Many of the drills and conditioning exercises in these books can be done at home. They are easy to read and simple illustrations help. The Gymnastics Drills and Conditioning book has exercises for press handstand, dance drills and conditioning, uneven bars drills and conditioning, vaulting drills, and running drills. www.GymnasticsDrills.com

The Handstand Drills and Conditioning Book has core strength as well as upper body strength and handstand shape.  www.HandstandDrills.com

And if the gymnast has a swing set in their backyard Swing Set Fitness would be very effective for core and conditioning specific to uneven bars. There are three books with swing exercises. The Swing Workouts book has over ten effective workouts. www.SwingWorkouts.com

And finally to keep good general strength gymnasts can use the Legs Plus Workouts. The Legs Plus workouts do involve using light weights and a medicine ball.  www.LegsPlus.com

With any home program, the gymnast must be mature enough to focus and follow written instructions. It is preferred the parent read along with the gymnast and be sure the gymnast remains focused during each exercise.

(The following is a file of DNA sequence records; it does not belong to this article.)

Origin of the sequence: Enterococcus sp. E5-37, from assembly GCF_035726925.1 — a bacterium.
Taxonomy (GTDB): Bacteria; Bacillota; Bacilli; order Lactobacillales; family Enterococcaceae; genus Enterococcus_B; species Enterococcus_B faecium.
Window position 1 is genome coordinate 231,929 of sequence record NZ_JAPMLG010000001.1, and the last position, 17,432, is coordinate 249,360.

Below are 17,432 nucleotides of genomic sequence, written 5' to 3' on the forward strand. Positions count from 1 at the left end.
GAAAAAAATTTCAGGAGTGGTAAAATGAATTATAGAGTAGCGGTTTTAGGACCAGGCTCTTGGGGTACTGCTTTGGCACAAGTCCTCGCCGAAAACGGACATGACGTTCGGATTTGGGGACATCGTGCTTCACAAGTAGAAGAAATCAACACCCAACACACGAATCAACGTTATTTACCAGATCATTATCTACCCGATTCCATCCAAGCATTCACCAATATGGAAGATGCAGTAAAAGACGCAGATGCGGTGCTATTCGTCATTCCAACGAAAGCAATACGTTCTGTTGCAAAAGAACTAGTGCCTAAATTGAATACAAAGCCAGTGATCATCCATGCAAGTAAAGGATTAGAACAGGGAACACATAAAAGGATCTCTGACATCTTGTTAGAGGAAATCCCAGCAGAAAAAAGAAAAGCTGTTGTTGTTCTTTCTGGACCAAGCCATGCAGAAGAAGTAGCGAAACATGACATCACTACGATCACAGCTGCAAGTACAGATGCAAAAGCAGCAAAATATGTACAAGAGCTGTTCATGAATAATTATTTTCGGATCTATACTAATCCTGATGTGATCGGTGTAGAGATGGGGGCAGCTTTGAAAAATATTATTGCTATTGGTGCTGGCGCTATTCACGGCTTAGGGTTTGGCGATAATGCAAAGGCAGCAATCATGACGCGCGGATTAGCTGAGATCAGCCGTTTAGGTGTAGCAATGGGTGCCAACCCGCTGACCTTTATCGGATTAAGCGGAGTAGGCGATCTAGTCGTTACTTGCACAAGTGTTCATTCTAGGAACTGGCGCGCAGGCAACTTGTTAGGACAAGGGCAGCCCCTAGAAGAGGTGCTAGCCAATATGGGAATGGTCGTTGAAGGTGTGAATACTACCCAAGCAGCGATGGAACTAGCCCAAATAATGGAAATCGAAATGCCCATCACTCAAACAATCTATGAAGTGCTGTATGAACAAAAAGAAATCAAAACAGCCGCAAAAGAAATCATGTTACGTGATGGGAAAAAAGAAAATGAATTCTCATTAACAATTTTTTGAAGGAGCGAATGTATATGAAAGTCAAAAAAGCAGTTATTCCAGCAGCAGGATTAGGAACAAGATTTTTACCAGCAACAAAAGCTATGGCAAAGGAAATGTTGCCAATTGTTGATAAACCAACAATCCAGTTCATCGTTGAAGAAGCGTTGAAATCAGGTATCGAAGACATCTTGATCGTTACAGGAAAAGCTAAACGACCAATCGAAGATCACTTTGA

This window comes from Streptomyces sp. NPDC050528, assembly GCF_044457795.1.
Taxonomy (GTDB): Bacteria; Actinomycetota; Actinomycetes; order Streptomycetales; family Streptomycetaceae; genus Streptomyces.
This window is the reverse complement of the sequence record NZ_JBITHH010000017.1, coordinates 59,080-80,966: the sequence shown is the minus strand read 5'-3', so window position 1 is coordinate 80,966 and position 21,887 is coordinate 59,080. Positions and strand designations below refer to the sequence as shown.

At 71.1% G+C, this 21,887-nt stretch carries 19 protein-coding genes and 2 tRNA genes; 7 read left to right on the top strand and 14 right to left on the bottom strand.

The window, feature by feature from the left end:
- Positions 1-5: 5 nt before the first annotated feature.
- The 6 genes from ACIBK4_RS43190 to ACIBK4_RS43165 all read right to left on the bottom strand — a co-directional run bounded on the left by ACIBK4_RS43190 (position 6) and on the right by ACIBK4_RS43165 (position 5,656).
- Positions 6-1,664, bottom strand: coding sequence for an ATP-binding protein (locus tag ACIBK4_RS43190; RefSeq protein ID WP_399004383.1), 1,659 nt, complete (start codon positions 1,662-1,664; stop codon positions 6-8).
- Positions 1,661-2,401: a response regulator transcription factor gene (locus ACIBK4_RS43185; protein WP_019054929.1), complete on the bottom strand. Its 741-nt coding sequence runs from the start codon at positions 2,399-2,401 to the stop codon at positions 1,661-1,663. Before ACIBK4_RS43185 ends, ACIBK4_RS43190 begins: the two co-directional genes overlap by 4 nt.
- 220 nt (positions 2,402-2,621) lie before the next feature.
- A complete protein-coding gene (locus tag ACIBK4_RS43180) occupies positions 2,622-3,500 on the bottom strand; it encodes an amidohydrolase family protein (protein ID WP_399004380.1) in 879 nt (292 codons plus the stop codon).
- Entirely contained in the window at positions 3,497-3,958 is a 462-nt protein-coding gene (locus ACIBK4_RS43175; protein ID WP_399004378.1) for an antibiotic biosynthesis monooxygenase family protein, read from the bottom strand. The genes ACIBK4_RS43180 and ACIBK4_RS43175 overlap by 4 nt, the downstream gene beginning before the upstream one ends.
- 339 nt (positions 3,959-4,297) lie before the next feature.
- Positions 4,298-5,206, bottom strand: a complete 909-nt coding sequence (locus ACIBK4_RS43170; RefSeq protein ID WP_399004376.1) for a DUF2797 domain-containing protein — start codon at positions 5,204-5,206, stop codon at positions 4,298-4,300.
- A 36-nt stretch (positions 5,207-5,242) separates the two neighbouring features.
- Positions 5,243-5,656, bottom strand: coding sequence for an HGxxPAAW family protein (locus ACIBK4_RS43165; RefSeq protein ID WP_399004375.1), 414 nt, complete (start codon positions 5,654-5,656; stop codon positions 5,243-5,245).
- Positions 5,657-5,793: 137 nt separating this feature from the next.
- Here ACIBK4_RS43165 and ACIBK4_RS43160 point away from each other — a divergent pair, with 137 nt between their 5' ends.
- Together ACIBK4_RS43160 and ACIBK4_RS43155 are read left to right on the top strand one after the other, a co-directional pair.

And please remember, with any movement injury is possible. You and your child are responsible for your own personal safety.

Please do not hesitate to contact me with any questions.

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#gymnastics #gymnasticsdrills #gymnasticsconditioning #gymnasticsathome #gymnasticsstrength #gymnasticstraining

Whole Team with Ankle or Foot Pain? Severs?

Athlete ankle/foot pain? A whole team with Sever’s? Something must change. My suggestion to the coaches with this issue… Don’t make them tumble or land on hard surfaces for a month. I bet half the issues will resolve themselves.

Athletes should dip their feet in a bucket of ice water for ten minutes then warm/hot water for ten minutes with epsom salt in the warm/hot every night for at least a week. With the ice-they may need to remove their foot often then put back in because it is intense.

Make sure they are properly stretching and conditioning their feet and lower legs. Shown here is an Achilles and calf stretch. And check out the Ankle Drills and Conditioning Poster here, https://www.cafepress.com/gymnasticsstuff/680849

And proper landing mechanics are a must. Look at the USAG Safety Manual for proper landing, they finally got it right. landing from a jump is different than landing from a tumbling pass or dismount.

And here’s a great landing mechanics article from the NSCA. http://myweb.facstaff.wwu.edu/chalmers/PDFs/Landing%20mechanics.pdf

Ballet… Not for Gymnastics

landingBallet… I love ballet. It’s truly a beautiful art.

I studied it for years as a child then again as an adult in the city. I even searched for adult ballet classes in NJ, but could not find one. That’s how I ended up in ballroom dance.